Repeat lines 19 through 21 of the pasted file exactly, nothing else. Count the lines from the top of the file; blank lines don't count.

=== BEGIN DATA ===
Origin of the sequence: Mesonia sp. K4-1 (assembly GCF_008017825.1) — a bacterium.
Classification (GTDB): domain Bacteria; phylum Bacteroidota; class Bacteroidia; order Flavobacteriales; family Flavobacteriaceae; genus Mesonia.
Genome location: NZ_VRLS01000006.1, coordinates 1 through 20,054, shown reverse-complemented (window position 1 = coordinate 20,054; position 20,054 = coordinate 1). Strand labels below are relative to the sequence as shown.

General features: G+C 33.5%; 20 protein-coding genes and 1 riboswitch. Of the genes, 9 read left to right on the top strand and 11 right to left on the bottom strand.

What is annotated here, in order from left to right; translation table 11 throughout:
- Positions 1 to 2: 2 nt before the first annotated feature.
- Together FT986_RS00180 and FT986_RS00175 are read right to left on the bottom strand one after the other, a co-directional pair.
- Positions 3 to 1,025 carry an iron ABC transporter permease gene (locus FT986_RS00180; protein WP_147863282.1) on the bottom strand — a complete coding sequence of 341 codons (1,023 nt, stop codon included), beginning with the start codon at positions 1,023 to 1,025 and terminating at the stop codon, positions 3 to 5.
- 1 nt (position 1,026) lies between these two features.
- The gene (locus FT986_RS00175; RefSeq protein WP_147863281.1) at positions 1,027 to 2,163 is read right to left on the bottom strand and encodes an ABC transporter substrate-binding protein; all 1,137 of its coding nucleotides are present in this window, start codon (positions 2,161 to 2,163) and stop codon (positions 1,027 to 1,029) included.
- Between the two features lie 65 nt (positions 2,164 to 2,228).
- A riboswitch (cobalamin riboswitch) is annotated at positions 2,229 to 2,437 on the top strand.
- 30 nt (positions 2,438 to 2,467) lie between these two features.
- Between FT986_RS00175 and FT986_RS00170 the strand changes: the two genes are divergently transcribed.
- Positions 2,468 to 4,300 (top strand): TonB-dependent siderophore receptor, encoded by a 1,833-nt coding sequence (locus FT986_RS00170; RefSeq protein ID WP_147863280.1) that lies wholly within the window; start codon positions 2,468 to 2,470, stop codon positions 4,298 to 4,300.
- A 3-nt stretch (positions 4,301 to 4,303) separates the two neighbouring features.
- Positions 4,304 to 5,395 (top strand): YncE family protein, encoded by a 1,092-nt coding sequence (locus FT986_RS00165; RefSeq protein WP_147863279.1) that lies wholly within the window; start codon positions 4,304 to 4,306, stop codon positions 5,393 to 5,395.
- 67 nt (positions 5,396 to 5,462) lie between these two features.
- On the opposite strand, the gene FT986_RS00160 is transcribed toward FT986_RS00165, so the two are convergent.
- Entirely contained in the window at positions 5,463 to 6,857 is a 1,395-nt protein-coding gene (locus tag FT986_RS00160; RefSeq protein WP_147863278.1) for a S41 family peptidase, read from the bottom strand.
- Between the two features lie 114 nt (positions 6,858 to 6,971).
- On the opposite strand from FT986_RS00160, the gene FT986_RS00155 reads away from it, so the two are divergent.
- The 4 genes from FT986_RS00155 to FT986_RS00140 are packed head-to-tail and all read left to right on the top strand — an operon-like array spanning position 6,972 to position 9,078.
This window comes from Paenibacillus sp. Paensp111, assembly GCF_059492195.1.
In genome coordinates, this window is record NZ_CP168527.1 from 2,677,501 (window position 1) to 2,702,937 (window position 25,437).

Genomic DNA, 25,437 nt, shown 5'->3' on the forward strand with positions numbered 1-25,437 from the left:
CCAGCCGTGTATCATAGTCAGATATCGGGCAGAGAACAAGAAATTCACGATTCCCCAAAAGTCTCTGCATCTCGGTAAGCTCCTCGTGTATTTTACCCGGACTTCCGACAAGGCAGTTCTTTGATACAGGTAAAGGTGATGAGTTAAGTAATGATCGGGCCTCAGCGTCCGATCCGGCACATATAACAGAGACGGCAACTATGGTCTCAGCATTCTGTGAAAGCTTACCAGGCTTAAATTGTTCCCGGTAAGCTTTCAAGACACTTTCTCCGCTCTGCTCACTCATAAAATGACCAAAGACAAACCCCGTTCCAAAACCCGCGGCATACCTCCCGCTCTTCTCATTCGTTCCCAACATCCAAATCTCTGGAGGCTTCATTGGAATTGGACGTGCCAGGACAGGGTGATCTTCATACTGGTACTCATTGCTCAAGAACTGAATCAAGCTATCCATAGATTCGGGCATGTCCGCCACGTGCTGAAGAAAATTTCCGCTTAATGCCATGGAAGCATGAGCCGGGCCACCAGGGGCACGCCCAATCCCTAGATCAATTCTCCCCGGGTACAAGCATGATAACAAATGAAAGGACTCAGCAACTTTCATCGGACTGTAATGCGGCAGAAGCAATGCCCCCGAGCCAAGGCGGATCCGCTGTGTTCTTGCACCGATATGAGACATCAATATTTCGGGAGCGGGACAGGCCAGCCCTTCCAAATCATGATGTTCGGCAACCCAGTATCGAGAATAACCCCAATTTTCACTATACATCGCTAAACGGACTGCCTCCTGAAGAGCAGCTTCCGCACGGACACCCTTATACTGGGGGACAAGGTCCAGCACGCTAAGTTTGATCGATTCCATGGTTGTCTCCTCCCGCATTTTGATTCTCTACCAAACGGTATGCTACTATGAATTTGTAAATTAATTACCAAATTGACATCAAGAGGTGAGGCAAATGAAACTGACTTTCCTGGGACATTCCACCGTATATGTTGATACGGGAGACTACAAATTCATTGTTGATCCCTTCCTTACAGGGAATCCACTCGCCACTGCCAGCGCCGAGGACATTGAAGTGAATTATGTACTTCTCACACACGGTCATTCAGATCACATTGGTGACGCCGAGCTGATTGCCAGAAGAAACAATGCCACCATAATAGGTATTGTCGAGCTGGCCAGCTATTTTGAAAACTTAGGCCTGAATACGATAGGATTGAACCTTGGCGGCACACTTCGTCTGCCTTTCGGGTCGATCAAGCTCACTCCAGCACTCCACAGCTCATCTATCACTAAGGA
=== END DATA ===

- On the opposite strand, the gene FT986_RS00160 is transcribed toward FT986_RS00165, so the two are convergent.
- Entirely contained in the window at positions 5,463 to 6,857 is a 1,395-nt protein-coding gene (locus tag FT986_RS00160; RefSeq protein WP_147863278.1) for a S41 family peptidase, read from the bottom strand.
- Between the two features lie 114 nt (positions 6,858 to 6,971).